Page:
Synopses & Reviews
The early years of the twentieth century were a difficult period for Big Business. Corporate monopolies, the brutal exploitation of labor, and unscrupulous business practices were the target of blistering attacks from a muckraking press and an increasingly resentful public. Corporate giants were no longer able to operate free from the scrutiny of the masses.The crowd is now in the saddle,” warned Ivy Lee, one of Americas first corporate public relations men. The people now rule. We have substituted for the divine right of kings, the divine right of the multitude.” Unless corporations developed means for counteracting public disapproval, he cautioned, their future would be in peril. Lees words heralded the dawn of an era in which corporate image management was to become a paramount feature of American society. Some corporations, such as AT&T, responded inventively to the emergency. Others, like Standard Oil of New Jersey (known today as Exxon), continued to fumble the PR ball for decades. The Age of Public Relations had begun.In this long-awaited, pathbreaking book, Stuart Ewen tells the story of the Age unfolding: the social conditions that brought it about; the ideas that inspired the strategies of public relations specialists; the growing use of images as tools of persuasion; and, finally, the ways that the rise of public relations interacted with the changing dynamics of public life itself. He takes us on a vivid journey into the thinking of PR practitionersfrom Edward Bernays to George Gallupexploring some of the most significant campaigns to mold the public mind, and revealing disturbing trends that have persisted to the present day. Using previously confidential sources, and with the aid of dozens of illustrations from the past hundred years, Ewen sheds unsparing light on the contours and contradictions of American democracy on the threshold of a new millennium.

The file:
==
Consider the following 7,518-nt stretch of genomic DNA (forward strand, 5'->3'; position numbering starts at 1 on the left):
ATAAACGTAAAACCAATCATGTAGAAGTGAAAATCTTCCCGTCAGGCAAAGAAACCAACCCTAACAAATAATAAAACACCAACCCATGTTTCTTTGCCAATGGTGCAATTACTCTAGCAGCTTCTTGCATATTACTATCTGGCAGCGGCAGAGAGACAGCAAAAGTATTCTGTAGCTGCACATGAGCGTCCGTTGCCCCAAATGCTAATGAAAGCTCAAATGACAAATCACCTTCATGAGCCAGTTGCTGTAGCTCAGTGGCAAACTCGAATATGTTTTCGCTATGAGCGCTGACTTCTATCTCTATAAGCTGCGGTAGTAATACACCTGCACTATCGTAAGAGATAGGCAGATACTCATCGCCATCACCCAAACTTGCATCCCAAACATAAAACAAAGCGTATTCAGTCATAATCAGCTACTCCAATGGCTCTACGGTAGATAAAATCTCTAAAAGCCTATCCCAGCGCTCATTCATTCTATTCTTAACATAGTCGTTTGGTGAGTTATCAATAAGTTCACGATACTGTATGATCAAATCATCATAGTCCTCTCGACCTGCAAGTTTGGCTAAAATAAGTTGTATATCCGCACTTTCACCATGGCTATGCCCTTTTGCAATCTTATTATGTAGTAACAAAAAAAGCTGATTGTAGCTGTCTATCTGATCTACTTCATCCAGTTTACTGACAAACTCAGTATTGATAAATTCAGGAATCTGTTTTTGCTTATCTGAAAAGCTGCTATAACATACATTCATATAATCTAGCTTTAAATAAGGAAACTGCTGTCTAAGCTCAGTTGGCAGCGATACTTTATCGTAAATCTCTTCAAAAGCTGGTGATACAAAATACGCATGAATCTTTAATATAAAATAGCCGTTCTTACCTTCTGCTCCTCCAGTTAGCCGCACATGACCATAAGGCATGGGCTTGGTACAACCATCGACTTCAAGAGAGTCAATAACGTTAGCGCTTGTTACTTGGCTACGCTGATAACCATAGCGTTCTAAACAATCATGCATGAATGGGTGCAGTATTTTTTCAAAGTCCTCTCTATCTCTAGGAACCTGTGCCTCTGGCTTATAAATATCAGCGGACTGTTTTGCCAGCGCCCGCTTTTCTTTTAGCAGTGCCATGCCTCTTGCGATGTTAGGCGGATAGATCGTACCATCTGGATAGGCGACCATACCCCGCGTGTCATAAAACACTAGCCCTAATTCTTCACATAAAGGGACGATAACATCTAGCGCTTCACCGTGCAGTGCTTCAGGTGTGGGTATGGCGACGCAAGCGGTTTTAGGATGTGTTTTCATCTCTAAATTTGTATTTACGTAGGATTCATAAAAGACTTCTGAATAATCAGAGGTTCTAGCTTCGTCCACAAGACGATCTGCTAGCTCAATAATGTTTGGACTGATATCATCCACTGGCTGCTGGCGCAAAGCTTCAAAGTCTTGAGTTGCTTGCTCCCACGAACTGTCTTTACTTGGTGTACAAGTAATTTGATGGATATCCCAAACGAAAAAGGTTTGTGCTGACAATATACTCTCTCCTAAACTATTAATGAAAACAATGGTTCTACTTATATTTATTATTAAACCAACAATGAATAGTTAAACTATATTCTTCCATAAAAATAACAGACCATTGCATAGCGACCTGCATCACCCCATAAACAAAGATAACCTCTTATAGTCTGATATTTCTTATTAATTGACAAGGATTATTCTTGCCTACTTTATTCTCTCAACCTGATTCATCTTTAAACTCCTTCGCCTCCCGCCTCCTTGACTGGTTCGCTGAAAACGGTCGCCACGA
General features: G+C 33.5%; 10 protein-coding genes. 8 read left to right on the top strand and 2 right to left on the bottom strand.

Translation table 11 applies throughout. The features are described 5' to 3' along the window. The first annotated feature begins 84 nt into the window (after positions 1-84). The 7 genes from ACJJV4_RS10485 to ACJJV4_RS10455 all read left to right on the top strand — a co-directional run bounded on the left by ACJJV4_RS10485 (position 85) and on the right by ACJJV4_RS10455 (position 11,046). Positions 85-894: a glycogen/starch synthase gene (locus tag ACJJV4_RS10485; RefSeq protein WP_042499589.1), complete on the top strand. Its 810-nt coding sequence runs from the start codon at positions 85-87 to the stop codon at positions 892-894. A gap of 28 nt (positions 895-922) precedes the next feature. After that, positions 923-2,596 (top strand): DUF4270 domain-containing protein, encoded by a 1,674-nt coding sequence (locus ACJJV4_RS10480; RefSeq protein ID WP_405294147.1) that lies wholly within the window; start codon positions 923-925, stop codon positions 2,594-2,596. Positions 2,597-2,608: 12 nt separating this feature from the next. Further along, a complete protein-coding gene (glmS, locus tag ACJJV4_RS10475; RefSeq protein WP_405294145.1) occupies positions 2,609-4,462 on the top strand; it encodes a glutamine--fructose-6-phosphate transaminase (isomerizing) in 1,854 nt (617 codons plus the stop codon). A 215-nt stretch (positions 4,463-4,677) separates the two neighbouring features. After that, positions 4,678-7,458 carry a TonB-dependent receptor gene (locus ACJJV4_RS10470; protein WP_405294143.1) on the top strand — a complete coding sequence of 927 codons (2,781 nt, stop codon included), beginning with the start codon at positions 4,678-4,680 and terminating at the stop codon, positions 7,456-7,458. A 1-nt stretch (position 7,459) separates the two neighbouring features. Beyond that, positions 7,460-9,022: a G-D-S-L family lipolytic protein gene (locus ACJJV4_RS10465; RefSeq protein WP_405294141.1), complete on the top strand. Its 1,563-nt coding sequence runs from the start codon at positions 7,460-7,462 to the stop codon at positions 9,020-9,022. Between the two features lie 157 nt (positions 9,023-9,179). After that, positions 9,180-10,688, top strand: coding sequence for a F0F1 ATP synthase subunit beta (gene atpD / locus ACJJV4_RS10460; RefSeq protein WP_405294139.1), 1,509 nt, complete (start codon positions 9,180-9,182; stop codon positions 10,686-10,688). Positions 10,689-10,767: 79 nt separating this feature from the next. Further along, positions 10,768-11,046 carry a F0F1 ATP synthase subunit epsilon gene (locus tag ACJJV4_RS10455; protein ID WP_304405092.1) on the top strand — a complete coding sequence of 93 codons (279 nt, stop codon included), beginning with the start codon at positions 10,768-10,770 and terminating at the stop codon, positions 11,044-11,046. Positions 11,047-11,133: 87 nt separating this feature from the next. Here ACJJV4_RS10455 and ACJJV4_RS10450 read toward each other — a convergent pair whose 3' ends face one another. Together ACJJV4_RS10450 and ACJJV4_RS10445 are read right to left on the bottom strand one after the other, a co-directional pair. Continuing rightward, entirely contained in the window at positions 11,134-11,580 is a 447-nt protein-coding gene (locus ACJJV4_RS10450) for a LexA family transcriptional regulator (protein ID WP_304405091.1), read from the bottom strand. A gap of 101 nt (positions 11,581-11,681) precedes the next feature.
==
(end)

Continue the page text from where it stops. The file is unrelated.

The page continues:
PR! is Stuart Ewens pathbreaking history of public relations. It begins with the First World War when Ivy Lee, one of the nations first corporate PR men, helped create a new climate in which public relations and corporate image management would become paramount in American society. Ewen chronicles the development of a culture we now take for granted. He examines the social conditions that spawned public relations and the ideas that inspired its strategists, and the increasing use of images as tools of persuasion. Using previously confidential sources, and with the aid of dozens of rare illustrations from the past hundred years, PR! lays bare the contours and contradictions of American democracy as we enter a new millennium.
Based on unexplored and often confidential sources from AT&T, the National Association of Manufacturers, Standard Oil, and other major institutions, this book shows how the art of public relations has molded the "public mind" and warped the contours of American democracy. Beginning during the first World War, the book chronicles the birth pangs and coming of age of the PR culture and explores the ideas that have inspired PR strategies down through the years. 30 photos.
About the Author
Stewart Ewen is professor of media studies and chair of the Department of Communications at Hunter College. He is also a professor in the Ph.D. programs in history and sociology at the City University of New York Graduate Center. He is the author of the acclaimed Captains of Consciousness, Channels of Desire, and All Consuming Images, the last of which provided the basis for Bill Moyerss award-winning PBS series The Public Mind. He lives in New York City.